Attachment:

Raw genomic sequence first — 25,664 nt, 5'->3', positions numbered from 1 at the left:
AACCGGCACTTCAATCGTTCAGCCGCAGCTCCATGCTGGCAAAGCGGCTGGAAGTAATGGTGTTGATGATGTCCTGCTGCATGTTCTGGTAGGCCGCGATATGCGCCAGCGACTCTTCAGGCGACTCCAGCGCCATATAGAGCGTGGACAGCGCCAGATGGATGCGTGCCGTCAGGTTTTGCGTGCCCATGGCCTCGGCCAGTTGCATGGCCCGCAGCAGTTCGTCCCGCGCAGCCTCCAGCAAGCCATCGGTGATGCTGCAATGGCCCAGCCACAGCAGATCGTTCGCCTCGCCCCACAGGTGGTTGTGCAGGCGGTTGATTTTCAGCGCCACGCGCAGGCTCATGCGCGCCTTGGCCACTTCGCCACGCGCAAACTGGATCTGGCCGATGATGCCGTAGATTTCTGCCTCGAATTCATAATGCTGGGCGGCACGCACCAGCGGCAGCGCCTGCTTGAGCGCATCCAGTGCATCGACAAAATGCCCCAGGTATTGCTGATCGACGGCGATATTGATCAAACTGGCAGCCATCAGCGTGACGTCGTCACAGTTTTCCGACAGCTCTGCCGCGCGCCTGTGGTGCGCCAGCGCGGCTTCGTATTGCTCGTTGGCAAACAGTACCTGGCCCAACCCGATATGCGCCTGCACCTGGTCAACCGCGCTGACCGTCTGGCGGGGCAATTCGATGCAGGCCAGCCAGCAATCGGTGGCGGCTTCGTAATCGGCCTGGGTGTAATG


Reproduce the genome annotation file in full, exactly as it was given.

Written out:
Raw genomic sequence first — 25,664 nt, 5'->3', positions numbered from 1 at the left:
AACCGGCACTTCAATCGTTCAGCCGCAGCTCCATGCTGGCAAAGCGGCTGGAAGTAATGGTGTTGATGATGTCCTGCTGCATGTTCTGGTAGGCCGCGATATGCGCCAGCGACTCTTCAGGCGACTCCAGCGCCATATAGAGCGTGGACAGCGCCAGATGGATGCGTGCCGTCAGGTTTTGCGTGCCCATGGCCTCGGCCAGTTGCATGGCCCGCAGCAGTTCGTCCCGCGCAGCCTCCAGCAAGCCATCGGTGATGCTGCAATGGCCCAGCCACAGCAGATCGTTCGCCTCGCCCCACAGGTGGTTGTGCAGGCGGTTGATTTTCAGCGCCACGCGCAGGCTCATGCGCGCCTTGGCCACTTCGCCACGCGCAAACTGGATCTGGCCGATGATGCCGTAGATTTCTGCCTCGAATTCATAATGCTGGGCGGCACGCACCAGCGGCAGCGCCTGCTTGAGCGCATCCAGTGCATCGACAAAATGCCCCAGGTATTGCTGATCGACGGCGATATTGATCAAACTGGCAGCCATCAGCGTGACGTCGTCACAGTTTTCCGACAGCTCTGCCGCGCGCCTGTGGTGCGCCAGCGCGGCTTCGTATTGCTCGTTGGCAAACAGTACCTGGCCCAACCCGATATGCGCCTGCACCTGGTCAACCGCGCTGACCGTCTGGCGGGGCAATTCGATGCAGGCCAGCCAGCAATCGGTGGCGGCTTCGTAATCGGCCTGGGTGTAATG